Canadian born scientist James Peebles is one of three people who have won this year’s Nobel Prize in Physics for their contributions to the understanding of the evolution of the universe and Earth’s place within it.
Peebles, born in St. Boniface, Man., is a physics professor at Princeton University in New Jersey. He won the award “for theoretical discoveries in physical cosmology.”
He completed his undergraduate studies at the University of Manitoba before moving to Princeton for graduate school.
Asked at the Nobel news conference what he would tell young scientists, he said “you should enter it for the love of science. You should enter science because you are fascinated by it.”
Peebles says in his biography for Princeton that he has a “preference for underappreciated issues” in physical cosmology, including the study of isolated galaxies.
“They are not uncommon, despite the great advances from the small science I encountered a half century ago to today’s big science,” he writes on his bio.
“What might we learn from lines of research that are off the beaten track? They check accepted ideas, always a Good Thing, and there is the chance Nature has prepared yet another surprise for us.”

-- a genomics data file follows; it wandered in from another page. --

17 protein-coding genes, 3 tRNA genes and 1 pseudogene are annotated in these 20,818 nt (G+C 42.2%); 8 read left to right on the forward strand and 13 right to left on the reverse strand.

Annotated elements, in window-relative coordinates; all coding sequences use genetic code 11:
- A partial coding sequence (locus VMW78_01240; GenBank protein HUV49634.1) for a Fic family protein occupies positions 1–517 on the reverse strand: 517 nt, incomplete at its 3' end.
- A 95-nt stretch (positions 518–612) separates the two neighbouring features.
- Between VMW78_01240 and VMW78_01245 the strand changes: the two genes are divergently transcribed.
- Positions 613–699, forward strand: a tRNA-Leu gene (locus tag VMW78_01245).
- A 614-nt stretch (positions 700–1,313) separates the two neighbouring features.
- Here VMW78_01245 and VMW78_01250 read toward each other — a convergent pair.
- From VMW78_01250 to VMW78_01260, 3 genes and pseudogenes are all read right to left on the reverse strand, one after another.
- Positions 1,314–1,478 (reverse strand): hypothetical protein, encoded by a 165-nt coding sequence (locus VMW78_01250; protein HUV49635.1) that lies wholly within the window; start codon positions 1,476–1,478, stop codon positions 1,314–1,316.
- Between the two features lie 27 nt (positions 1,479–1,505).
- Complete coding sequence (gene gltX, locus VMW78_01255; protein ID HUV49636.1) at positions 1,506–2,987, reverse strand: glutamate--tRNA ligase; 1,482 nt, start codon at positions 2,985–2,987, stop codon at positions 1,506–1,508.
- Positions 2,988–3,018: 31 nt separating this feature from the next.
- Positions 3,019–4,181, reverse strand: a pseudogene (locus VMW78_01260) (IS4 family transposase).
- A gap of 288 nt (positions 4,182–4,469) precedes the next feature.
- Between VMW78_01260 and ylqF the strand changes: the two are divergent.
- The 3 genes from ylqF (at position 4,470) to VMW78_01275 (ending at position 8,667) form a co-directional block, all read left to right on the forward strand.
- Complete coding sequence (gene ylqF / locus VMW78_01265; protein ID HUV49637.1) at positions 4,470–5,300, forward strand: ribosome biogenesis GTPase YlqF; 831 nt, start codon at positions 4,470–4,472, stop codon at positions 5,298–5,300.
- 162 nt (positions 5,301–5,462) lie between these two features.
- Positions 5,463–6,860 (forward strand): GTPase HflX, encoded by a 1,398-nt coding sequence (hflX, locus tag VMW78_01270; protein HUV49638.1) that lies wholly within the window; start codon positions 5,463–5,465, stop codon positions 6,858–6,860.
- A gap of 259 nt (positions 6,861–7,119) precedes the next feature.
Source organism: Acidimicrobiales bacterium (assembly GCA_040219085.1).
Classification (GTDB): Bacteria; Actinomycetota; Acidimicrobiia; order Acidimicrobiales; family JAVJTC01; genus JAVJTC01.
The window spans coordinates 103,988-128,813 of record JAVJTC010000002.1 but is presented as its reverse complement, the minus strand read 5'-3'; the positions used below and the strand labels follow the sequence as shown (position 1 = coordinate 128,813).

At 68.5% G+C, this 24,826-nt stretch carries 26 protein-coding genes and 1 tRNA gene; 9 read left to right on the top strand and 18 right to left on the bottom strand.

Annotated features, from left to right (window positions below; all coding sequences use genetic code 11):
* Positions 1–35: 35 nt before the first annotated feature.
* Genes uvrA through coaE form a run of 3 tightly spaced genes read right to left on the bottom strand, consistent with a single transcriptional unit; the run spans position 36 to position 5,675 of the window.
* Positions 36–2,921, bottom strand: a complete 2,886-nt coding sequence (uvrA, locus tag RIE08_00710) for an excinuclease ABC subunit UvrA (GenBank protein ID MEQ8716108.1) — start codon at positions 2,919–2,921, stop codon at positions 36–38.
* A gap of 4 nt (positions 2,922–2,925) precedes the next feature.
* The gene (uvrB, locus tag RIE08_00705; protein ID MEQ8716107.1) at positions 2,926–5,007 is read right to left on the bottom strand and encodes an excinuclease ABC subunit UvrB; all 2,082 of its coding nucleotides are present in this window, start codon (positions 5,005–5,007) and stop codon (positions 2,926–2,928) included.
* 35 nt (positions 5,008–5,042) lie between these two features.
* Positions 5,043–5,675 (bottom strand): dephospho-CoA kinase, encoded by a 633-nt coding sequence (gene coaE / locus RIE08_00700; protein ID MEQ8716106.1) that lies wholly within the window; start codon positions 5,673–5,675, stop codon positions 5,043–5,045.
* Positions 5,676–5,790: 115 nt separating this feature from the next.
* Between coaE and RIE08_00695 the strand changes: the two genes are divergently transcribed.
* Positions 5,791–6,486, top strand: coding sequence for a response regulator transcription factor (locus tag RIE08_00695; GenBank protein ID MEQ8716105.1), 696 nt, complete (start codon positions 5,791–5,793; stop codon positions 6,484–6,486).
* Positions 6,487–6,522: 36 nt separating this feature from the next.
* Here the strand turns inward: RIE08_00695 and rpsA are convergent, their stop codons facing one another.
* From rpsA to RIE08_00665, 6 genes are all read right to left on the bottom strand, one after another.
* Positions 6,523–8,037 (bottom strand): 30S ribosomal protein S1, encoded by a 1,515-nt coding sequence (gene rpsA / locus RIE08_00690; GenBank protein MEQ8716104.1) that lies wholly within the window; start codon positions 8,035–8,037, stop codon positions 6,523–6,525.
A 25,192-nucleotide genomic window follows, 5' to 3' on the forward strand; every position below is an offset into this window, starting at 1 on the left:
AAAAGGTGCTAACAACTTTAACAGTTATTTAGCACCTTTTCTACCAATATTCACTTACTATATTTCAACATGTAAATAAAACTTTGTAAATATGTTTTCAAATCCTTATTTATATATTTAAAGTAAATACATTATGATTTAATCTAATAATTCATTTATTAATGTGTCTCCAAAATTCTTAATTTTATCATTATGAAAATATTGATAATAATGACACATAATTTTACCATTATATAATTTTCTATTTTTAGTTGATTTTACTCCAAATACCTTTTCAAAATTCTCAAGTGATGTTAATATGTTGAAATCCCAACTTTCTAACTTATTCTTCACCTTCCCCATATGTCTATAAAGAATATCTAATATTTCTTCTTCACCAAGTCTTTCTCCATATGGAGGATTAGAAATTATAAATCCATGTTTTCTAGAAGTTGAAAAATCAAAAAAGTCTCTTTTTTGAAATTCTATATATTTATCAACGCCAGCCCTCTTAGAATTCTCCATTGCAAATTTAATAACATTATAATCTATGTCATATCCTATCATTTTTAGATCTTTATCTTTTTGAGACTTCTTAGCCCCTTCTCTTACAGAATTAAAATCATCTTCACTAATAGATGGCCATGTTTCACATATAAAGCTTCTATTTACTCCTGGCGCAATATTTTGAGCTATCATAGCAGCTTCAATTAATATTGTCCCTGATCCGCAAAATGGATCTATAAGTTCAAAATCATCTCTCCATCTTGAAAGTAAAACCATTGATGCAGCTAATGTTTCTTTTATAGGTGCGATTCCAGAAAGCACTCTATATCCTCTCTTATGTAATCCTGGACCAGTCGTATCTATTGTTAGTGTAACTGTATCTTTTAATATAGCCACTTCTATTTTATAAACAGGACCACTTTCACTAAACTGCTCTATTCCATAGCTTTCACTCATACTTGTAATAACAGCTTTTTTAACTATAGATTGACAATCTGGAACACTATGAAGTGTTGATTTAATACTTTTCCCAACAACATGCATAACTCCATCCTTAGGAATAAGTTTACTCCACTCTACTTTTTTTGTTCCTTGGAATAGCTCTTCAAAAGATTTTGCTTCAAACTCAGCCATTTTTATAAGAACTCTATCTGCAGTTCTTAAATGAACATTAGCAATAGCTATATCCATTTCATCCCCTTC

Peebles shares the prize with Michel Mayor and Didier Queloz won “for the discovery of an exoplanet orbiting a solar-type star.”
They will share a 9 million kronor (C$1.2 million) cash award, a gold medal and a diploma. The laureates will receive them at a ceremony in Stockholm on Dec. 10.
This year’s double-header Literature Prizes will be awarded Thursday and the Peace Prize will be announced on Friday. The economics prize will be awarded on Oct. 14.
The 2018 literature prize was suspended after a scandal rocked the Swedish Academy. The body plans to award it this year, along with announcing the 2019 laureate.